CANADA FX DEBT-C$ hits 7-month low as growth fears hurt commodities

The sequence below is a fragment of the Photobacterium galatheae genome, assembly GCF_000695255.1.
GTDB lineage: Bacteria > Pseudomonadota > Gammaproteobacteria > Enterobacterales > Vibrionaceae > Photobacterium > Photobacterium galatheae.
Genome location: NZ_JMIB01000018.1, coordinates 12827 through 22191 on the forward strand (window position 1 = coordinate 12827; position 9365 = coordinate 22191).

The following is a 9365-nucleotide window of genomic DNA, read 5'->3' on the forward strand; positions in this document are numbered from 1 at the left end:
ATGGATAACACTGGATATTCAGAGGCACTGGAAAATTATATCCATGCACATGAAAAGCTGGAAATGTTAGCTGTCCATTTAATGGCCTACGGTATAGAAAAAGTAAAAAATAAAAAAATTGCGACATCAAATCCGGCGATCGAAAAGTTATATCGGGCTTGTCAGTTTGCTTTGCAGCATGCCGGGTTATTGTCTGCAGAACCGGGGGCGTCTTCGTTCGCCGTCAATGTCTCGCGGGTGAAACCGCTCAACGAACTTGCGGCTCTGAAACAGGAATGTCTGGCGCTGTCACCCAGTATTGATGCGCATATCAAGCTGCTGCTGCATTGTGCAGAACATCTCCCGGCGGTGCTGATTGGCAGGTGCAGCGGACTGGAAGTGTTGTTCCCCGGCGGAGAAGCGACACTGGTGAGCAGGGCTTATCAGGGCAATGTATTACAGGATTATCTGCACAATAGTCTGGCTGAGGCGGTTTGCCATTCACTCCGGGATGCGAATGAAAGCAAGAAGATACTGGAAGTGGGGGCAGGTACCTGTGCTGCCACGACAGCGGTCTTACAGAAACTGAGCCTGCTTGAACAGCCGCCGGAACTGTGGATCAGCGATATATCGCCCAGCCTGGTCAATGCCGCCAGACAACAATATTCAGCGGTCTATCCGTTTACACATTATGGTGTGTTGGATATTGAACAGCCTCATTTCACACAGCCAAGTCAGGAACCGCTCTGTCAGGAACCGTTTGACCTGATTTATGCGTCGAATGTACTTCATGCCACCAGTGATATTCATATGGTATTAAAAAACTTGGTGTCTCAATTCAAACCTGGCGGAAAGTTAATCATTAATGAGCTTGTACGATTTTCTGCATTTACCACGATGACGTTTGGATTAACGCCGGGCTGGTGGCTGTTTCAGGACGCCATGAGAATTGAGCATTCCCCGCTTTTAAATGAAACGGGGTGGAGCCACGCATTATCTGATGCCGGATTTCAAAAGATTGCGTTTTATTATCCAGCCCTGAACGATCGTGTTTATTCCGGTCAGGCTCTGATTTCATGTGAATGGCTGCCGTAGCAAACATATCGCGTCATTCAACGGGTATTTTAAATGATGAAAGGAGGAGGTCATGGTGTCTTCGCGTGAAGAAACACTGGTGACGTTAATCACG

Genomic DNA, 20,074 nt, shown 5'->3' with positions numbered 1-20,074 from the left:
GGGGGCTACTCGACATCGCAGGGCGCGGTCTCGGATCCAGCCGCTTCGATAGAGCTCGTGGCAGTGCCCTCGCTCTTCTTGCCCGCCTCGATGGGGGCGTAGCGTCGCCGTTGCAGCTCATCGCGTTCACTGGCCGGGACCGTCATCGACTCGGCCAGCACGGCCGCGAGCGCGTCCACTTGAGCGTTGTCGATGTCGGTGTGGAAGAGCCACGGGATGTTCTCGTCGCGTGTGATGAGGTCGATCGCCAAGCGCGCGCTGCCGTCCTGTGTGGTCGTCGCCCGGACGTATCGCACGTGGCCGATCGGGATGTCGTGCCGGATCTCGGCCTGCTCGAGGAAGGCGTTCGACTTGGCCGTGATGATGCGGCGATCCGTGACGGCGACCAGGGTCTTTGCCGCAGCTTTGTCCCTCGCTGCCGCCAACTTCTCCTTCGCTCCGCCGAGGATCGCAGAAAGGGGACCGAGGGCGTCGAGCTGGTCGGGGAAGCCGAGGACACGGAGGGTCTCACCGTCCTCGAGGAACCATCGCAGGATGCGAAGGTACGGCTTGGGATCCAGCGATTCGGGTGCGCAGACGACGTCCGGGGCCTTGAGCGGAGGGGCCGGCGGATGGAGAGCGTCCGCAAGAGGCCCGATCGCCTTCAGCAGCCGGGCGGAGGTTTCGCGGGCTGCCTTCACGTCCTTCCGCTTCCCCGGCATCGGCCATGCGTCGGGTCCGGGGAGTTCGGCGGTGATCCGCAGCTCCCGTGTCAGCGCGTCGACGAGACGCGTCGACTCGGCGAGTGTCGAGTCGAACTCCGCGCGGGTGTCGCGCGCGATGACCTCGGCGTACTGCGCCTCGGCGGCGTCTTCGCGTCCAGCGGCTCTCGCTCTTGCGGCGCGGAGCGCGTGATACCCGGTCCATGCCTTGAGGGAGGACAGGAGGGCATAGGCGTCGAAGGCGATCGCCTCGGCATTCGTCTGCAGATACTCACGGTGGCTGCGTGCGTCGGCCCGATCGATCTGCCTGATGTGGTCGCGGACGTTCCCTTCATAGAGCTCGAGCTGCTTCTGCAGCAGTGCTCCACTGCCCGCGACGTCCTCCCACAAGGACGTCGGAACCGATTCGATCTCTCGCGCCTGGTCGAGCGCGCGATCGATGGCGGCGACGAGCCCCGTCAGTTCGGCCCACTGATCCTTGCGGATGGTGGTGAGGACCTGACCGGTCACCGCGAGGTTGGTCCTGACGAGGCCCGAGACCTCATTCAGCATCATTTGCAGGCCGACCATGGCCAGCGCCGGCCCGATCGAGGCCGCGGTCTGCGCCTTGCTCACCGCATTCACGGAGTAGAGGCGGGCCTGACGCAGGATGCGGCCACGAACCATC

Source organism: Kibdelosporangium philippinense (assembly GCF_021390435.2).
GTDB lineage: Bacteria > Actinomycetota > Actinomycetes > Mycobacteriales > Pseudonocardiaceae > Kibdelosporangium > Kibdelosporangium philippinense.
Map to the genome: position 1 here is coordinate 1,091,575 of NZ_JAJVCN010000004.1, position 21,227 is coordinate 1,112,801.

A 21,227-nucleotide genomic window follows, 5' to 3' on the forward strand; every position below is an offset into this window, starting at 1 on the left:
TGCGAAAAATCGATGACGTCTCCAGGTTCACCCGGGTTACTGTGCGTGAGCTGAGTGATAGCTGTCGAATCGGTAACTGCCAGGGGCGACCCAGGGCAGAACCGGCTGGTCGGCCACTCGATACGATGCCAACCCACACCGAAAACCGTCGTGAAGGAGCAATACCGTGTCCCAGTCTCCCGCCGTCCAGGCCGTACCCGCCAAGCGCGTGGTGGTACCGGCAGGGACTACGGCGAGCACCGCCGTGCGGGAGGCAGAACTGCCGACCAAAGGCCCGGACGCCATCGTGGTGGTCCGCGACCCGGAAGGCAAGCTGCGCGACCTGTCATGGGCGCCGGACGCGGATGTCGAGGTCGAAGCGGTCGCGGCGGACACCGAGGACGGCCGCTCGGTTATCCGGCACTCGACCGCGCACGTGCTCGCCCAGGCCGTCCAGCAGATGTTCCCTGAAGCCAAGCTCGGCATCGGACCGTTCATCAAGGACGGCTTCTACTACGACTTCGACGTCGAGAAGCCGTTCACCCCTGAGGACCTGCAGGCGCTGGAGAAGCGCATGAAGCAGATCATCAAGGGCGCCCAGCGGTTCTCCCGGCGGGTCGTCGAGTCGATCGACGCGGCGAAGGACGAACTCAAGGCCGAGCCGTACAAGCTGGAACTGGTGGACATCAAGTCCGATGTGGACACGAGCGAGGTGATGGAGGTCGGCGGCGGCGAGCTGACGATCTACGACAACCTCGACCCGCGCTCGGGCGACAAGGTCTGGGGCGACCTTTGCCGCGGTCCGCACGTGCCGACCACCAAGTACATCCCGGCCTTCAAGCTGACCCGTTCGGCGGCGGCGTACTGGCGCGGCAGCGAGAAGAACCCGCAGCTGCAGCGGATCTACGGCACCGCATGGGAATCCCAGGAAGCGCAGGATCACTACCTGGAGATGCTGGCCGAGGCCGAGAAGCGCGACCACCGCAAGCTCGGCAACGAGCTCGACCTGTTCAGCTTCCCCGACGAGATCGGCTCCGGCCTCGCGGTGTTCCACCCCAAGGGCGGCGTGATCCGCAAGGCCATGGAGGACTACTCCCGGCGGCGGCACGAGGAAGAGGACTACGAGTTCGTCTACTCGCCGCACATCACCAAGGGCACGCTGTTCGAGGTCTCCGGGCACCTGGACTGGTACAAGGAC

* C$ at C$1.0187 versus US$, or 98.16 U.S. cents * Greenback exhibits broad strength as risk appetite wanes * Commodity price fall hurts C$, equity markets add pressure By Alastair Sharp TORONTO, Feb 21 (Reuters) - The Canadian dollar weakened against its U.S. counterpart on Thursday, breaking through C$1.02 to the greenback for the first time since July, as fears about global growth hit commodity prices and related currencies. The currency fell for a fifth straight day, as investors have drilled in on a string of dismal recent data releases that paint a drab picture of the domestic economy. "We've had a weakening in the domestic data that has now started to weigh a little bit more on the Canadian dollar," said Mazen Issa, a macro strategist at TD Securities, who said this was a change from 2012 currency moves driven by fluctuating appetite for risk. Worries about weak economic growth in Europe and the United States also hurt global stock markets, with the greenback benefiting from its status as a safe haven and the U.S. Federal Reserve hinting at an eventual tightening of its accommodative monetary policy. "Equity markets are coming under pressure, commodities are being heavily sold, and that's making its way into the currency markets as well," said Blake Jespersen, a managing director of foreign exchange sales at BMO Capital Markets. The Canadian dollar ended the session changing hands at at C$1.0187 to the greenback, or 98.16 U.S. cents, compared with C$1.0173, or 98.30 U.S. cents, at Wednesday's North American close. It hit C$1.0208 at one point. "The Canadian dollar should outperform some of the majors but against the U.S. dollar it is still a weakening story," Jespersen said, suggesting the pair could test C$1.03 in coming weeks. The loonie, as Canada's currency is colloquially known, hit its strongest level against the British pound since September 2011 after the Bank of England looked set to loosen monetary policy. It also firmed against the euro. But like its Australian counterpart, which is also heavily influenced by commodity markets, it weakened against the greenback. Oil prices hit a three-week low and gold recovered only slightly off seven-month lows. The global appetite for riskier assets weakened on data showing European business activity had shrunk and a bigger-than-expected rise in weekly U.S. jobless claims and slower factory activity and consumer price inflation. The price of a two-year Canadian government bond was up 3 Canadian cents to yield 1.108 percent, while the benchmark 10-year bond rose 28 Canadian cents to yield 1.982 percent. The spread between Canadian and U.S. 2-year government bond yields was near its year-to-date low of 85 basis points on Thursday, down from 95 basis points seen in early January. Analysts said this has been a factor reducing the appeal of Canadian debt for many international investors.
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